A Pakistani film about a boy emulating the fairy-tale career of cricket star Shahid Afridi hit cinemas on Friday despite objections from the player over “obscene” scenes he fears could damage his image.
The US$1 million Pakistan-made movie Main Houn Afridi (“I am Afridi”) tells the story of a young man who dreams of becoming as great a player as Afridi, and the trials he faces as he tries to follow in his hero’s footsteps.
The big-hitting all-rounder had given his blessing to the producers, but last week reacted angrily to an “obscene” scene in which the hero hugs and kisses a girl in a nightclub. He also raised objections to an “item song,” a musical performance featuring Pakistani actress Mathira Khan. Dance numbers such as this with scantily clad women are often used in Indian cinema and have little to do with the story.
“I had given permission for the film with an aim to give kids some positive healthy entertainment, to divert their minds towards cricket and it should not have obscene things,” Afridi, 33, said.
Yet the film progressed without removal of the scenes.
“The item song was the demand and if Afridi had any objections, it’s his mindset,” Mathira told reporters on Wednesday night.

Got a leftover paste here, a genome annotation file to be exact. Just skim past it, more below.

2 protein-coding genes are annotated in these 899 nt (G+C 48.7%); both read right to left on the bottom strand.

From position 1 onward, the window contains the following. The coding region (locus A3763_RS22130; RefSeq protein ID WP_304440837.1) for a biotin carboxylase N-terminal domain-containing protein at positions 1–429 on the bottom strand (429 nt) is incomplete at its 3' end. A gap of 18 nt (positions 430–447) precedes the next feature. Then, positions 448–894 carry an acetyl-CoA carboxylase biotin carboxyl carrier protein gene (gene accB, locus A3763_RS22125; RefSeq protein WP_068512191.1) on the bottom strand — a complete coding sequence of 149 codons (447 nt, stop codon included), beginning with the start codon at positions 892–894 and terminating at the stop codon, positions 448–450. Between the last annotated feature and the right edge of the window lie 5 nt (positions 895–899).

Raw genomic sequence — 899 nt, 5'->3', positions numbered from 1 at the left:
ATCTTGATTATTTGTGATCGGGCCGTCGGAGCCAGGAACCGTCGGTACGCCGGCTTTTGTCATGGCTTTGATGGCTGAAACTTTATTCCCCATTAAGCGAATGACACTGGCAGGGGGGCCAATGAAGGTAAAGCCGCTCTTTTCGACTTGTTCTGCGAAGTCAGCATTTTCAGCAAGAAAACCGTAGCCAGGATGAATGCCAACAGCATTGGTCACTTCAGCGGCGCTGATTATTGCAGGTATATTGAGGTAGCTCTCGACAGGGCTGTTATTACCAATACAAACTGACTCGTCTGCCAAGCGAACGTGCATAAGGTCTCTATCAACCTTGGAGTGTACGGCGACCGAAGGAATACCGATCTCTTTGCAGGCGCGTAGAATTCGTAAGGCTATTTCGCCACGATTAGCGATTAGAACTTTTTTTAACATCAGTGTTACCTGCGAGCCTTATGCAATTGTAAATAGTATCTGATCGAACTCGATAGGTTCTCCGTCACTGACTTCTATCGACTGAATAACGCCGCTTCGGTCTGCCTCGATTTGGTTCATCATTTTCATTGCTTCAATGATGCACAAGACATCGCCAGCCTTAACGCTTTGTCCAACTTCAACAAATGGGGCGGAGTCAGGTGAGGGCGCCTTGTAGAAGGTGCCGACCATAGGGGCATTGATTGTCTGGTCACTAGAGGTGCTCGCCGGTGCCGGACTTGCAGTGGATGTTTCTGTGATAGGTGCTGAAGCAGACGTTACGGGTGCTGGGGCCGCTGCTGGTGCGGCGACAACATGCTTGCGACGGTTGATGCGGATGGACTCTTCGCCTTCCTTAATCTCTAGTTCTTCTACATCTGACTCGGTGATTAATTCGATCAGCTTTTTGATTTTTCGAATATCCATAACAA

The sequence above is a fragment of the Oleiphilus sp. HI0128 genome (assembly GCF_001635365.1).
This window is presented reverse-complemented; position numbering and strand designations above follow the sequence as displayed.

Cinemagoers had mixed reaction to the movie.
“I don’t see any obscenity in the film,” 27-year-old shopkeeper Liaqat Khan said. “If we can watch Indian movies in our cinemas which are full of objectionable scenes, why can’t we watch this film?”
Yet middle-aged housewife Samina Ali said she was embarrassed after watching the movie.
“I came here on the insistence of my kids who are diehard fans of Afridi, but this film cannot be watched with kids,” she said.
Afridi, who hails from Pakistan’s deeply conservative tribal district of Khyber on the Afghan border, became an instant hero when he hit a 37-ball century in only his second one-day against Sri Lanka in 1996 — still a world record.
Afridi also holds the record for hitting the most sixes in one-day international cricket, with 308 in 354 matches.
Pakistan’s film industry has been on the skids for years, unable to compete with India’s Bollywood. Filmmakers are hoping the phenomenal popularity of one of the best-loved cricketers will translate into takings at the box office.